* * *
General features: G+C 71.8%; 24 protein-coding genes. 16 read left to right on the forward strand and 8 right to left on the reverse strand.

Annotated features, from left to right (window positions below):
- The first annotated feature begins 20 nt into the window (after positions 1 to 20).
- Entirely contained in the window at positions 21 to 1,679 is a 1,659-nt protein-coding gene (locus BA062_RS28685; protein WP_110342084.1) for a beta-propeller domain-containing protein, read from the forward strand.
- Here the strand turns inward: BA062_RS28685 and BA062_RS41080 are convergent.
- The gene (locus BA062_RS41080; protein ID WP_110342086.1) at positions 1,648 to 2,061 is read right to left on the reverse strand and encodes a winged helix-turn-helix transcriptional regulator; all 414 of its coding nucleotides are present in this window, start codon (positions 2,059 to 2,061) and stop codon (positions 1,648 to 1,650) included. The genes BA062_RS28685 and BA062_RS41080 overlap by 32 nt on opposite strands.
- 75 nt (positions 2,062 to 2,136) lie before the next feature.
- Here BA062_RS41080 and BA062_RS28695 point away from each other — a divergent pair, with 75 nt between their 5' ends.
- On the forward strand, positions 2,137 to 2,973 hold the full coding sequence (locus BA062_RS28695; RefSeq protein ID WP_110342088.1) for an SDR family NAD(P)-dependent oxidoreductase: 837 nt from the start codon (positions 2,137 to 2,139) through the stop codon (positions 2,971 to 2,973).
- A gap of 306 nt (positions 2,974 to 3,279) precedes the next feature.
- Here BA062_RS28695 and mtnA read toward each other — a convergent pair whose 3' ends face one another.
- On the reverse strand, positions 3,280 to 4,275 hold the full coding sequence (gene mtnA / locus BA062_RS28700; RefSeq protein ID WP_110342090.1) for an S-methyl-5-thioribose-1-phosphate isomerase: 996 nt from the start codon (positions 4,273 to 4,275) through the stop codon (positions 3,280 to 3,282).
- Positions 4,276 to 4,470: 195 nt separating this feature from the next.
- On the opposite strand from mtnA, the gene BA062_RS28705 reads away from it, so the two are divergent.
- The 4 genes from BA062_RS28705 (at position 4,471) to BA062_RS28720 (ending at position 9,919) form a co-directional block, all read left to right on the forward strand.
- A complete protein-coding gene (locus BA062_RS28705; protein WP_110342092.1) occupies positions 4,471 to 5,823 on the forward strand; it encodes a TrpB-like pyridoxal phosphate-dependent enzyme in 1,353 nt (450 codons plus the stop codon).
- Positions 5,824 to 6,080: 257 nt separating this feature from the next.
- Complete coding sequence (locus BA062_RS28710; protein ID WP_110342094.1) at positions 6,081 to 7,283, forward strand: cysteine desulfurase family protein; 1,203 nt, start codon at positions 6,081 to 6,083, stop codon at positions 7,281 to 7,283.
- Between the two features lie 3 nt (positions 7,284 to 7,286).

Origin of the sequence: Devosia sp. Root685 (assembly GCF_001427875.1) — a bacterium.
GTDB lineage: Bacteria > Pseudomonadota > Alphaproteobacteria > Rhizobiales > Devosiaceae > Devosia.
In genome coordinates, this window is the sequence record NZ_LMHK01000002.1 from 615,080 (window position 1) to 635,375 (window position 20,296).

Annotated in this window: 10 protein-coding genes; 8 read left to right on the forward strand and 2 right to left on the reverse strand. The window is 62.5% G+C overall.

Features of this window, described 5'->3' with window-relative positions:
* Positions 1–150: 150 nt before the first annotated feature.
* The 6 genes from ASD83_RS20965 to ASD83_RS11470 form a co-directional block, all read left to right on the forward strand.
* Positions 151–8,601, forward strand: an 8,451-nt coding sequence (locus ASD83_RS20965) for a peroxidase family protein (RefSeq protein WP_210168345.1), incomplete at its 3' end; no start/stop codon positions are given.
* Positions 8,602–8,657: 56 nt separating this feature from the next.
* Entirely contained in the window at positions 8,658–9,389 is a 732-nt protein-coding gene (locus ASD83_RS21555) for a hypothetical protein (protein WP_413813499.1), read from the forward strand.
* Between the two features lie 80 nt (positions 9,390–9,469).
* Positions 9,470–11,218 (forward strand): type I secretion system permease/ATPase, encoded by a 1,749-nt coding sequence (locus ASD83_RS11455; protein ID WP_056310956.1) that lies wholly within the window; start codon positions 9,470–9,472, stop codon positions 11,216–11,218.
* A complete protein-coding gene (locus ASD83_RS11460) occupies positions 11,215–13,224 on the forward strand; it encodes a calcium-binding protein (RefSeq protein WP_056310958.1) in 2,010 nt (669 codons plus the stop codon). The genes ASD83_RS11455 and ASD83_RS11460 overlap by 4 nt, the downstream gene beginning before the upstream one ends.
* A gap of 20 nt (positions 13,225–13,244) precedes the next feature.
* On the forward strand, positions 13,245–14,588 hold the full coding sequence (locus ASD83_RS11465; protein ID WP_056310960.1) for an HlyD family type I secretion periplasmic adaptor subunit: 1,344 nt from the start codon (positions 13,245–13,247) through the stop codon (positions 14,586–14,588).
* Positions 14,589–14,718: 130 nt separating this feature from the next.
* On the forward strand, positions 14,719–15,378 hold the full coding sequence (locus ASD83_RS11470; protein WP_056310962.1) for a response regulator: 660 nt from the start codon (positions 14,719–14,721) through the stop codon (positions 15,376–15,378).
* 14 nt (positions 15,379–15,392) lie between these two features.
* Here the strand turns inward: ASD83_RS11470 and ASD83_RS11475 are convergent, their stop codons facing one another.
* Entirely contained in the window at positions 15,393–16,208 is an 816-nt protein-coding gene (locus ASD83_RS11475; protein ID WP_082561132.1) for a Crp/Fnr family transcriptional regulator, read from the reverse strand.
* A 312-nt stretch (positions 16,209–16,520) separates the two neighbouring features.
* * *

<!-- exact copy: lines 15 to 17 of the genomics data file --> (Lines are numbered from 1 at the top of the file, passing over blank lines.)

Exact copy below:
- The 4 genes from BA062_RS28705 (at position 4,471) to BA062_RS28720 (ending at position 9,919) form a co-directional block, all read left to right on the forward strand.
- A complete protein-coding gene (locus BA062_RS28705; protein WP_110342092.1) occupies positions 4,471 to 5,823 on the forward strand; it encodes a TrpB-like pyridoxal phosphate-dependent enzyme in 1,353 nt (450 codons plus the stop codon).
- Positions 5,824 to 6,080: 257 nt separating this feature from the next.